SCERA theater cast will portray the Addams family in a musical premiering Sept. 12. The musical depicts love’s struggles and the hilarities of living up to “ideals.”
The family debuted in cartoon in 1939, but the issues of love and expectations are timeless.
The director of “The Addams Family,” Shawn Mortensen, expects the show to have mass appeal. “They’re a pop culture classic,” he said. “They’ve raised a huge gap,” he said, saying that the audience of season ticket holders, who are u
sually in their forties to sixties, college-aged students and younger families could all relate to the show.
Patrick Brannelly plays Uncle Fester. He said the musical is “a chance to see something a little different from the shows you’ll see over and over again.”
The story could also relate to people who don’t fit cookie-cutter molds. Morgan Flandro plays Wednesday Addams, the pig-tailed, pallid-faced daughter. “Wednesday is bringing her boyfriend home to meet her parents,” Mortensen explained. “She wants them to be normal, but they all have a hard time figuring out what normal is for them.” Even Wednesday’s boyfriend, Lucas’, family is “totally dysfunctional.”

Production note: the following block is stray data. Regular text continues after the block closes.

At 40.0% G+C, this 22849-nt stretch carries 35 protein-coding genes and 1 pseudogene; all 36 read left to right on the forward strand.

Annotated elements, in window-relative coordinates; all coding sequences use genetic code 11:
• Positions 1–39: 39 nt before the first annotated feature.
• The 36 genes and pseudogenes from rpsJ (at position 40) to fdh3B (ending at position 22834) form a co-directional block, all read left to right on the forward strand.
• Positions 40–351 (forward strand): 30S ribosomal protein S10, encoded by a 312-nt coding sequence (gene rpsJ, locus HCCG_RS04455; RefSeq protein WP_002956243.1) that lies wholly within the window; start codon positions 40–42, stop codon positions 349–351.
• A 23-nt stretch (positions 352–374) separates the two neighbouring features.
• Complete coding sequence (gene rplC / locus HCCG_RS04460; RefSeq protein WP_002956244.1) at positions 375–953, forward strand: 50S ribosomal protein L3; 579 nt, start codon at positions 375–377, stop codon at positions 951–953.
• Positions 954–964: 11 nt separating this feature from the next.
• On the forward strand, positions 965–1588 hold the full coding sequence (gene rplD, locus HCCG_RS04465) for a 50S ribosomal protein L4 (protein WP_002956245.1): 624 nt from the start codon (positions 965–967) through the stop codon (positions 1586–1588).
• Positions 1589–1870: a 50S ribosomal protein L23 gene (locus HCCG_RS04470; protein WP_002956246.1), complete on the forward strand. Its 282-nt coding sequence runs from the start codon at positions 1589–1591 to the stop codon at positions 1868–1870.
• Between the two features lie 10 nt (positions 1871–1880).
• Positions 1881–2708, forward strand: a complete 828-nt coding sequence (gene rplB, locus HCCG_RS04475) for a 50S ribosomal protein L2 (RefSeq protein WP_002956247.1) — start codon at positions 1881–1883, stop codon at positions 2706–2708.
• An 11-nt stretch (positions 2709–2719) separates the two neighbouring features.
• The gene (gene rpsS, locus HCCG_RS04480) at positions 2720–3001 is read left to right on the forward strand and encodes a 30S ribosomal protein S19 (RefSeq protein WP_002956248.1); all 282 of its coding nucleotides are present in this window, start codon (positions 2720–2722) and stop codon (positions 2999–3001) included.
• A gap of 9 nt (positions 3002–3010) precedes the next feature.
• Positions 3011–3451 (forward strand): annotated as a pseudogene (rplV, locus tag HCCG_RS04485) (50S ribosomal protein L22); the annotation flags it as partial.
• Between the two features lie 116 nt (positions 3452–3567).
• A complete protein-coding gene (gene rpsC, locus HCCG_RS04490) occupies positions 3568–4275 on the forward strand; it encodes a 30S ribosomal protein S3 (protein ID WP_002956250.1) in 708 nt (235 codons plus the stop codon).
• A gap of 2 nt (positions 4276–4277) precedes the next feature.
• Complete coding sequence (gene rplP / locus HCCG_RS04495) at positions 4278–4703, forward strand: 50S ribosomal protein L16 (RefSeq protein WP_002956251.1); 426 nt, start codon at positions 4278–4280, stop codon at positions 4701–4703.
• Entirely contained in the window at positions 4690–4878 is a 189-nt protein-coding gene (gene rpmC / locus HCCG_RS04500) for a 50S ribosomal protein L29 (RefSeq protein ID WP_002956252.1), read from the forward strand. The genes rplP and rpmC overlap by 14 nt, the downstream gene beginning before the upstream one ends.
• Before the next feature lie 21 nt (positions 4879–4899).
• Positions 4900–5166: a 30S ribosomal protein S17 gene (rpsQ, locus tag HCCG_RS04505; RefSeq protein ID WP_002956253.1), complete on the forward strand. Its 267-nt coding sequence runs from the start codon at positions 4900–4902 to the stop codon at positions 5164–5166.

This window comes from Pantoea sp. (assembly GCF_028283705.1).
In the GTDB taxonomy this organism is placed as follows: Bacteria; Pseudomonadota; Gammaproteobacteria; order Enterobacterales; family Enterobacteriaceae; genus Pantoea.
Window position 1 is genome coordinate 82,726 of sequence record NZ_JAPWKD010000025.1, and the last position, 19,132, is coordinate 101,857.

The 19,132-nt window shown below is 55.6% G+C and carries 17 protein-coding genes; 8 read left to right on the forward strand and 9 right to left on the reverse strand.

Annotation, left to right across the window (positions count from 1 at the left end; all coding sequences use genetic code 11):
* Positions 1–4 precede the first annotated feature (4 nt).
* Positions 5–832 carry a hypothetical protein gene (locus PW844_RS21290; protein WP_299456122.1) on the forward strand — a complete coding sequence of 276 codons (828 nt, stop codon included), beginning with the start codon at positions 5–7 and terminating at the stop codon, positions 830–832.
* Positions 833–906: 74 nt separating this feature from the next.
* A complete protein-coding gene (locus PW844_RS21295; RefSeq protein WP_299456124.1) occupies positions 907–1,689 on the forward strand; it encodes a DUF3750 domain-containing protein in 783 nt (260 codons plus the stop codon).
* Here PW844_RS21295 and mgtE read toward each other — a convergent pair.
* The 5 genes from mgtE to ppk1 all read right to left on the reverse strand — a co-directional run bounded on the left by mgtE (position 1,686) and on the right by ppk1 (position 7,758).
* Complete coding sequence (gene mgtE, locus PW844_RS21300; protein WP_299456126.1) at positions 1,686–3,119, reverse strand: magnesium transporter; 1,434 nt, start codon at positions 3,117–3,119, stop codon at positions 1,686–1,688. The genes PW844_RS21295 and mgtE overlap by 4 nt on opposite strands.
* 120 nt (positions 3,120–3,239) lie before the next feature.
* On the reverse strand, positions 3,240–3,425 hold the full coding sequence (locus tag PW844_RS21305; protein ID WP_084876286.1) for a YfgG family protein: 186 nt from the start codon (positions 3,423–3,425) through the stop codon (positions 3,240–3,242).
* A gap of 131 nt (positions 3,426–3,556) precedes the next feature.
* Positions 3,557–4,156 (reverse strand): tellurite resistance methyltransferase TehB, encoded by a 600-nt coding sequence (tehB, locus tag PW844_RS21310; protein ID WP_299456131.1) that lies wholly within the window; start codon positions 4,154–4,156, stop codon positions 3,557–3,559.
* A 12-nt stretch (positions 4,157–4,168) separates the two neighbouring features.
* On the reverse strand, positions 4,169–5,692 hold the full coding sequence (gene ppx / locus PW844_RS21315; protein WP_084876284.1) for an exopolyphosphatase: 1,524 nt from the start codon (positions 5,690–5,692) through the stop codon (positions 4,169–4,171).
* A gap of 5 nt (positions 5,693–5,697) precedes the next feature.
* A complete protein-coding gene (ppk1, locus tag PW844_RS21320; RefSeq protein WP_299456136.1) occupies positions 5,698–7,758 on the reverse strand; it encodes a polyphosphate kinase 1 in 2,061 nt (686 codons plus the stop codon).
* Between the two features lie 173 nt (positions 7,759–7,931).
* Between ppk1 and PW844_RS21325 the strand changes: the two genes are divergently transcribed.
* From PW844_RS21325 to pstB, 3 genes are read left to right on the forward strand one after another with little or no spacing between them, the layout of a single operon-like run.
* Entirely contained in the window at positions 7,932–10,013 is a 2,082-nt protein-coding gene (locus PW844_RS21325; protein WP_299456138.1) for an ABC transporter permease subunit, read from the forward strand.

The musical reflects the Addams family’s classic semi-morbid humor. “They do things that a normal family would do,” Mortensen said. “But the Addams family gets a little dark. It’s just fun.”
This twisted fun represents the musical’s purpose. “It’s an extreme commentary on family life and family interactions. It’s extreme to make the point that everyone’s weird, and it’s OK to be weird.”
Kailey Green, a junior at UVU studying theatre performance, has acted in some shows at the SCERA and is excited for the show.
“I love the Addams Family movie. I think they are incredibly clever and endearing,” she said. “I love that they are this incredibly odd and dark family that is completely functional and incredibly loving.”
Brannelly feels each family’s struggles “show that everyone’s different in their own way, but most important, love triumphs.”
“There’s a message in (the play), but it’s not expressed in any way. By no means is it serious,” Brannelly said. “The Addams family makes it so the others, who are a little more buttoned up and less likely to share their feelings, are given the opportunity to open up.”
Mortensen explained what he hopes people will get from this show. “You can’t always take yourself so seriously,” he said. “The hardest thing is to be understanding of yourself and your faults and weaknesses. You have to laugh at the dumb things you do or the mistakes you make. Life doesn’t have to be so serious. If you mess up, that’s okay.”
The show runs from Sept. 12 to Oct. 4 on Mondays, Thursdays, Fridays and Saturdays at 745 S. State St. in Orem. Doors open at 7:00 p.m. for the 7:30 p.m. shows. Tickets are reserved seating at the price of $12 for adults, $10 for children (3-11) and $10 for seniors (65+). SCERA will provide an American Sign Language interpreter on Thursday, Sept. 18.